“Humanity should strive towards the Angelic life. By imitating the Angels. Who are exemplers of faithful worship, of doing good, by this imitation we too are lifted up to the generous source of all good, where all things, according to their measure, share in the infinite light of God.” - Dionysius the Areopagite
“If we imitate the heavenly angels in this way, we will find ourselves always worshipping God, behaving on earth as the angels do in heaven.” - S. Maximus the Confessor
What might it mean for you here to have the St Michael and all the angels as the patrons of this community? To some it might seem odd. Having supposed celestial beings as patrons. How might they encourage us in our Christian faith? How might they build up our common life in this place as we seek to be witnesses to the Gospel? So often we feel as though
Which feels rather odd because scripture is full of angels… from the angels guarding the Garden of Eden to them in myriad form in the throne room in the book of Revelation. Angels with Abraham, angels with Lot, Gabriel, Michael, Raphael, Uriel all named angels in scripture. Hosts of them at the Birth of Jesus. They appear to kings, to the poor. They glorify God in heaven and roam the earth. They’re messengers speaking for God. Each instance of their appearing seems to be imbued with awe. They don’t look different, but their power and presence means that they usually have to start their messages with “Do not be afraid.” Fearful and wonderful! Some are righteous and some are crooked. Some bear good news others mutiny and rebel. So you would have thought more would be made of them from the pulpit. But alas no it seems. Why? Well, perhaps we’ve become so rational and so intellectually elite that we scorn such quaint ideas. Unless, of course, we’ve gone off the deep end and into that place where people see angels everywhere… guarding their cars, in the garden like gnomes and fairies, or hovering over babies.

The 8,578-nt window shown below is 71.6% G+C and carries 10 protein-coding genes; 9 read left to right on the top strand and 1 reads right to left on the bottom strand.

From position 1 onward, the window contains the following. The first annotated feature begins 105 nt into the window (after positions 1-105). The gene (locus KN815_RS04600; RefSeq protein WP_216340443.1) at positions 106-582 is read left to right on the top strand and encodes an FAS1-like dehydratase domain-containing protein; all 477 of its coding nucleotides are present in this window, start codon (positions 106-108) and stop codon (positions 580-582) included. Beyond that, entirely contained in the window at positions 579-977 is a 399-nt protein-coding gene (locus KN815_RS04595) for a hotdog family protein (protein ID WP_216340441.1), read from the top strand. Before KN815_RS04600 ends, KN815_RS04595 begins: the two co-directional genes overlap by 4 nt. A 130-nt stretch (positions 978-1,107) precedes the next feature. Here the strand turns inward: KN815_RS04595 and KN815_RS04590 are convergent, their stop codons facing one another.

We’ve given up the angels! We have let them go to those we call superstitious or naïve. We have turned angels into shadows of themselves and stolen their power. Their mystery and beauty have become suspect, not fit for our modern times, slightly embarrassing if the question of the existence of angels ever comes up in conversation.
Yet prior to the last century angels figured large in Christian belief. Clement of Alexandria, who lived at the end of the second century, wrote “the spiritual man prays in the company of angels....and he is never out of their holy keeping. Although he prays alone, he has the choir of the holy ones standing with him.” And John Chrysostom, who lived in the third century wrote when speaking of the eucharist, “On high, the armies of the angels are giving praise. Here below, in the Church, the human choir takes up after them the same doxology. Above us, angels of fire make the thrice-holy hymn resound magnificently. Here below is raised the echo of their hymn. The festival of heaven's citizens is united with that of the inhabitants of earth in a single thanksgiving, a single upsurge of happiness, a single chorus of joy.”
And we affirm this same belief every time we gather together to break bread. For at the Eucharist there are a myriad of statements where we declare our belief in that unseen world, present with us, heaven and earth drawn together around the banquet table of our Lord: in the Great Thanksgiving Prayer, we hear – with angels and archangels and all the company of heaven; in the Creed, we say- We believe in one God ...maker of heaven and earth, of all that is, seen and unseen; our confession is sometimes introduced with the words – since we are surrounded by a great cloud of witnesses. So here throughout our own liturgy we speak of angels and angelic powers, of heavenly beings gathered around God’s throne.